Despite the range in drought conditions this summer, soybean crops in Manitoba performed relatively well versus other crops.
Late summer rains enabled a fair number of soybean fields to produce respectable and sometimes even exceptional yields, says Tyler Russell, Western Canadian Manager for NorthStar Genetics. Soybeans can withstand a fair amount of heat. A lot of soybean fields were able to utilize the August rains, whereas the rain was too late for other crops. Russell says some fields yielded over 50 bushels an acre. Yields in the 30- to 40-bushel range were not unusual. In regions that experienced severe drought and the rain came too late, soybean yields were low, but were still favourable to canola yields.
“Soybeans have advantages which should make them strong contenders for increased acres in 2022,” Russell adds. Soybeans experienced little insect damage in 2021, and they require less fertilizer.
“Because of their relationship with rhizobium bacteria, soybeans fix nitrogen,” he explains. “You don’t need to apply nitrogen fertilizer for your soybeans.” That’s important because nitrogen fertilizer is in short supply and prices are at “all-time extreme highs,” Russell says. That leaves producers in a bind when it comes to deciding their spring planting intentions, he adds.
“If you need to put down 150 pounds of N per acre on some of your crops, and if it’ll cost you $100 to $150/acre, that’s a huge cash output you may not have or want to risk,” says Russell. “What alternatives do farmers have? They either put down less fertilizer and potentially get less yield, spend more on inputs, or they choose a crop like soybeans.”
There are still watchouts for soybean growers to be aware of. NorthStar Genetics encourages them to pay special attention to their soil test results this fall after the dry growing season left high levels of residual nitrogen fertilizer in the soil. It was not uncommon for fertilizer nitrogen to be “stranded” in the dry topsoil and inaccessible to plant roots. Properly nodulated soybeans will fix nitrogen through their symbiotic relationship with rhizobia bacteria in the soil. But too much nitrogen in the top six inches can impair nodulation in the soybean plant and potentially reduce yields, officials warn.
Brenton Belos, a Technical Sales Representative for Lallemand Plant Care, says high residual nitrogen levels resulting from drought are “a very unique situation” which should be handled carefully so as not to compromise yields. If nitrogen levels in the upper profile are very high, nodulation will not initiate on virgin soybean ground and will be “extremely delayed” on fields with a history of soybeans, says Belos.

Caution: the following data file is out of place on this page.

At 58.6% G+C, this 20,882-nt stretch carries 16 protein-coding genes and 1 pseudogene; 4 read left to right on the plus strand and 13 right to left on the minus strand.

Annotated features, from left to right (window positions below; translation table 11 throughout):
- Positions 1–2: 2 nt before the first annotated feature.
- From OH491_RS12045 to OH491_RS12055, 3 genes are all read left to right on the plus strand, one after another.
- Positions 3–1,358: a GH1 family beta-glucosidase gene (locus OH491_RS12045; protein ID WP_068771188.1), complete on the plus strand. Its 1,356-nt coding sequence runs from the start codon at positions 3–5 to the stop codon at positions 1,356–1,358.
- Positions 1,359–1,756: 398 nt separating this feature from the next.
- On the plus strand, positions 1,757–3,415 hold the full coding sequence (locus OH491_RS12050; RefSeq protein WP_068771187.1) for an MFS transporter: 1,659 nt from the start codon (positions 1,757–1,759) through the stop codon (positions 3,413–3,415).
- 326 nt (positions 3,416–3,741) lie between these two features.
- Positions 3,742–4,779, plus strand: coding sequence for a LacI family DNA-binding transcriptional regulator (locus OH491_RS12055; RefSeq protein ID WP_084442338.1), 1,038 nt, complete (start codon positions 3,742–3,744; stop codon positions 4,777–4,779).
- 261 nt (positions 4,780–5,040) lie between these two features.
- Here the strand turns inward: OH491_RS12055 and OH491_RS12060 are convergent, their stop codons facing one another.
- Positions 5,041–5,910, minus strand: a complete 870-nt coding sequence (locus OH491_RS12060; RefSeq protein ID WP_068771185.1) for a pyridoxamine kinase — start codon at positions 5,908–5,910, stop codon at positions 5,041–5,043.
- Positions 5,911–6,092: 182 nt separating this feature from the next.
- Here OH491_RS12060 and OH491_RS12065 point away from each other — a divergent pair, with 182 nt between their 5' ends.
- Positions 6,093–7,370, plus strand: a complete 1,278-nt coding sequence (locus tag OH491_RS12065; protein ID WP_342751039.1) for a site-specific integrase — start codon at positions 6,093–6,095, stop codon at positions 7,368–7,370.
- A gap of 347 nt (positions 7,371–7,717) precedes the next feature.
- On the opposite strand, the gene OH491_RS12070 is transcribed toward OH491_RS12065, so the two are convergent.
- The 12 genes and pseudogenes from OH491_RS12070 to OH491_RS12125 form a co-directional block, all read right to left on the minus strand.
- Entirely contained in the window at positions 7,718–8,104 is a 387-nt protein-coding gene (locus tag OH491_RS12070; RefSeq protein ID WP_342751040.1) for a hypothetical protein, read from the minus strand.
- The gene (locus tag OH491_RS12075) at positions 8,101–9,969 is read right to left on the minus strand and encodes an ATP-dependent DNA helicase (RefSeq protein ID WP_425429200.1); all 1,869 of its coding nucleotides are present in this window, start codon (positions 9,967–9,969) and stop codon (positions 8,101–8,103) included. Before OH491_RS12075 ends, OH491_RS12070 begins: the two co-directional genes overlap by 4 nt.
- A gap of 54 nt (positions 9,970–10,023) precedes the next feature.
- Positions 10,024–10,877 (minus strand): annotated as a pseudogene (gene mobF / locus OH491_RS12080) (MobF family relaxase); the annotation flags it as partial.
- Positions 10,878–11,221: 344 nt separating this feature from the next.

“You want to be cautious with high nitrate levels,” says Brian Elliot, NorthStar Genetics Sales Manager for Eastern Manitoba. “The plant uses rhizobia bacteria to fix its own nitrogen. But if there’s too much excess nitrates carried over from last year’s crop, the plant can get lazy and not fix its own nitrogen because there’s an ample source there. It may develop nodules but it won’t actively fix nitrogen if the residual levels are too high.” For that reason, growers should talk to their local agronomist or their NorthStar Genetics representative to consider options on how to fit soybeans into their rotation and before making planting decisions.
“Growers should be looking at the amount of available nitrogen in the 0- to 6-inch and 6- to 24-inch profile before making their cropping decisions,” he says. “The bottom line is, make sure you soil test. Pay particular attention to what your 0- to 6-inch nitrogen levels are.”
At the same time, residual soil nitrogen is not a bad thing. It is beneficial for certain crops. Some producers are getting creative to ensure soybeans are grown on their farm in 2022. Some will grow soybeans on the same field two years in a row, says Russell. While not a common practice, planting soybeans on soybean stubble could be one way of taking advantage of an unusual situation.
However, Elliot cautions growers not to upset their crop rotations by continuously cropping soybeans too often.
“Two years in a row, and then we’ve got to move on. The whole purpose of putting soybeans into the rotation in Manitoba was to spread out farmers’ rotations with one more crop,” Elliot says.
Know your fields and evaluate your options for what’s best for your farm. Soybeans have a real fit in rotations this upcoming spring.